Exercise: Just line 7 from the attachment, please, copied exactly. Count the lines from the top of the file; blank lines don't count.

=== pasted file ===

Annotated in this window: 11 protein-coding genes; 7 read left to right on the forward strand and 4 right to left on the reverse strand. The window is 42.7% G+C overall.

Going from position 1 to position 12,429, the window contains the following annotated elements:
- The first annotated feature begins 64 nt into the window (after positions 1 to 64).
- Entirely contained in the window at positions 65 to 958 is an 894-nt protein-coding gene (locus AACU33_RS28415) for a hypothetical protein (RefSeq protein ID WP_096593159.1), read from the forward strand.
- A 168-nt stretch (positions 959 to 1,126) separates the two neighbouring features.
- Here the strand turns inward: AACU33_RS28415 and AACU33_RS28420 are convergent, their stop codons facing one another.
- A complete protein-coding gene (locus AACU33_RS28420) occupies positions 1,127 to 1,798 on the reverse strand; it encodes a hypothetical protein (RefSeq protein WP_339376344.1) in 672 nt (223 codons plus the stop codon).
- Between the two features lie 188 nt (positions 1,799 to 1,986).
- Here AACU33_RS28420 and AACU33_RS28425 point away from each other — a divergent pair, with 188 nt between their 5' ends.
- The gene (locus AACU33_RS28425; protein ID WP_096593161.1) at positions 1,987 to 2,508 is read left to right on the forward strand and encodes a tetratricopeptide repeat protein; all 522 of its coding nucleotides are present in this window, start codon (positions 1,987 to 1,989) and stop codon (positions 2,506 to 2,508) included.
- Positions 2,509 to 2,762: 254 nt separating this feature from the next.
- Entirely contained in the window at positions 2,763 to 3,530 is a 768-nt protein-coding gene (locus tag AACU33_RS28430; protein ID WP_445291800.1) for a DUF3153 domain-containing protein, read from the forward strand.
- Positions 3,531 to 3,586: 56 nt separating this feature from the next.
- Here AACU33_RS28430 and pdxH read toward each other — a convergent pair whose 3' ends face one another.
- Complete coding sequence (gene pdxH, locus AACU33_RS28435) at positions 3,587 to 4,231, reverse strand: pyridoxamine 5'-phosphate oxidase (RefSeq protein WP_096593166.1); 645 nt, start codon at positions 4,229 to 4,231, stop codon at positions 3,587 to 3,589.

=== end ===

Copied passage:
- A complete protein-coding gene (locus AACU33_RS28420) occupies positions 1,127 to 1,798 on the reverse strand; it encodes a hypothetical protein (RefSeq protein WP_339376344.1) in 672 nt (223 codons plus the stop codon).